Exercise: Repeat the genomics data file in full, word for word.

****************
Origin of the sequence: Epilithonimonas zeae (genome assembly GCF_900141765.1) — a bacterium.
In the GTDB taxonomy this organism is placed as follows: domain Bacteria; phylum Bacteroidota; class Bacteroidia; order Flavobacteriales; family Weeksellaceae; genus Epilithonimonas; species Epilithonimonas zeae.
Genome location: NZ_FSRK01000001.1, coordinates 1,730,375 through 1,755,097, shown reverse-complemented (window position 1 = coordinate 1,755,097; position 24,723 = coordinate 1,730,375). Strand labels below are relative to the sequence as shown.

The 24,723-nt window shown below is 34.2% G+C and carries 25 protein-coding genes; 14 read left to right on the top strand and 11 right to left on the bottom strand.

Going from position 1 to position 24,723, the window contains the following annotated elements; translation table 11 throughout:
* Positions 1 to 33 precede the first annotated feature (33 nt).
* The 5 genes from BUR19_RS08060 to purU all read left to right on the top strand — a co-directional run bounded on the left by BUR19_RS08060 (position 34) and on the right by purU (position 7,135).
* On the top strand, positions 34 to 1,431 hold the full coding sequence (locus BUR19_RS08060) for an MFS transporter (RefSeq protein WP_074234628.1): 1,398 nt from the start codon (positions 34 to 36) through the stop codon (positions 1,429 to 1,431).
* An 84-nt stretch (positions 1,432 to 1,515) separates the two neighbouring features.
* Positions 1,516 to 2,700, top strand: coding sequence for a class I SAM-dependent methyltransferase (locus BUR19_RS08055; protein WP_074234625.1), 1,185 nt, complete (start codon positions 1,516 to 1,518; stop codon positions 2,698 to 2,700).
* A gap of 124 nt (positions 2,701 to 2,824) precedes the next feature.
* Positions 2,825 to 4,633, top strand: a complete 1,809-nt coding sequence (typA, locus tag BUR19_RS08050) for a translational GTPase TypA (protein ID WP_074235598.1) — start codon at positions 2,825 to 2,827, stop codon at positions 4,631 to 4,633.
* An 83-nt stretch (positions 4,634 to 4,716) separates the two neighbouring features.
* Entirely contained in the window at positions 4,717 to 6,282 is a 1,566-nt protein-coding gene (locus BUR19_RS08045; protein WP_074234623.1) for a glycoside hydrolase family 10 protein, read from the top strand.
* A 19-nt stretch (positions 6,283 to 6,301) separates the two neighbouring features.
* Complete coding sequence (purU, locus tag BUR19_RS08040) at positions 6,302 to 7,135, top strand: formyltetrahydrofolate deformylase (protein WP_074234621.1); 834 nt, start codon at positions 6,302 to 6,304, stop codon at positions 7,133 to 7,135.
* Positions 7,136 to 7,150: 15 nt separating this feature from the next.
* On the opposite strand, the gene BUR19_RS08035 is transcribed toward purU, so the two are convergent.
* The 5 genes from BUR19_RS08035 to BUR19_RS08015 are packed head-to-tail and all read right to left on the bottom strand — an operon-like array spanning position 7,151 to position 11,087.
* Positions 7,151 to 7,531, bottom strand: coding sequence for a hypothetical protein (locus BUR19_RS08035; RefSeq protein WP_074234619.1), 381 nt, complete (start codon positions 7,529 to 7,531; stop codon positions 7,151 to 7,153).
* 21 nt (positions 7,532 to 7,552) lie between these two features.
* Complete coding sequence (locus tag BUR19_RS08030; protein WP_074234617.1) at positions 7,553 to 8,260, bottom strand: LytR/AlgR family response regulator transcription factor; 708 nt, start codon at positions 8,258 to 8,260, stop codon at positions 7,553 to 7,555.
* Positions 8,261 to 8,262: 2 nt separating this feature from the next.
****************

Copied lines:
Origin of the sequence: Epilithonimonas zeae (genome assembly GCF_900141765.1) — a bacterium.
In the GTDB taxonomy this organism is placed as follows: domain Bacteria; phylum Bacteroidota; class Bacteroidia; order Flavobacteriales; family Weeksellaceae; genus Epilithonimonas; species Epilithonimonas zeae.
Genome location: NZ_FSRK01000001.1, coordinates 1,730,375 through 1,755,097, shown reverse-complemented (window position 1 = coordinate 1,755,097; position 24,723 = coordinate 1,730,375). Strand labels below are relative to the sequence as shown.

The 24,723-nt window shown below is 34.2% G+C and carries 25 protein-coding genes; 14 read left to right on the top strand and 11 right to left on the bottom strand.

Going from position 1 to position 24,723, the window contains the following annotated elements; translation table 11 throughout:
* Positions 1 to 33 precede the first annotated feature (33 nt).
* The 5 genes from BUR19_RS08060 to purU all read left to right on the top strand — a co-directional run bounded on the left by BUR19_RS08060 (position 34) and on the right by purU (position 7,135).
* On the top strand, positions 34 to 1,431 hold the full coding sequence (locus BUR19_RS08060) for an MFS transporter (RefSeq protein WP_074234628.1): 1,398 nt from the start codon (positions 34 to 36) through the stop codon (positions 1,429 to 1,431).
* An 84-nt stretch (positions 1,432 to 1,515) separates the two neighbouring features.
* Positions 1,516 to 2,700, top strand: coding sequence for a class I SAM-dependent methyltransferase (locus BUR19_RS08055; protein WP_074234625.1), 1,185 nt, complete (start codon positions 1,516 to 1,518; stop codon positions 2,698 to 2,700).
* A gap of 124 nt (positions 2,701 to 2,824) precedes the next feature.
* Positions 2,825 to 4,633, top strand: a complete 1,809-nt coding sequence (typA, locus tag BUR19_RS08050) for a translational GTPase TypA (protein ID WP_074235598.1) — start codon at positions 2,825 to 2,827, stop codon at positions 4,631 to 4,633.
* An 83-nt stretch (positions 4,634 to 4,716) separates the two neighbouring features.
* Entirely contained in the window at positions 4,717 to 6,282 is a 1,566-nt protein-coding gene (locus BUR19_RS08045; protein WP_074234623.1) for a glycoside hydrolase family 10 protein, read from the top strand.
* A 19-nt stretch (positions 6,283 to 6,301) separates the two neighbouring features.
* Complete coding sequence (purU, locus tag BUR19_RS08040) at positions 6,302 to 7,135, top strand: formyltetrahydrofolate deformylase (protein WP_074234621.1); 834 nt, start codon at positions 6,302 to 6,304, stop codon at positions 7,133 to 7,135.
* Positions 7,136 to 7,150: 15 nt separating this feature from the next.
* On the opposite strand, the gene BUR19_RS08035 is transcribed toward purU, so the two are convergent.
* The 5 genes from BUR19_RS08035 to BUR19_RS08015 are packed head-to-tail and all read right to left on the bottom strand — an operon-like array spanning position 7,151 to position 11,087.
* Positions 7,151 to 7,531, bottom strand: coding sequence for a hypothetical protein (locus BUR19_RS08035; RefSeq protein WP_074234619.1), 381 nt, complete (start codon positions 7,529 to 7,531; stop codon positions 7,151 to 7,153).
* 21 nt (positions 7,532 to 7,552) lie between these two features.
* Complete coding sequence (locus tag BUR19_RS08030; protein WP_074234617.1) at positions 7,553 to 8,260, bottom strand: LytR/AlgR family response regulator transcription factor; 708 nt, start codon at positions 8,258 to 8,260, stop codon at positions 7,553 to 7,555.
* Positions 8,261 to 8,262: 2 nt separating this feature from the next.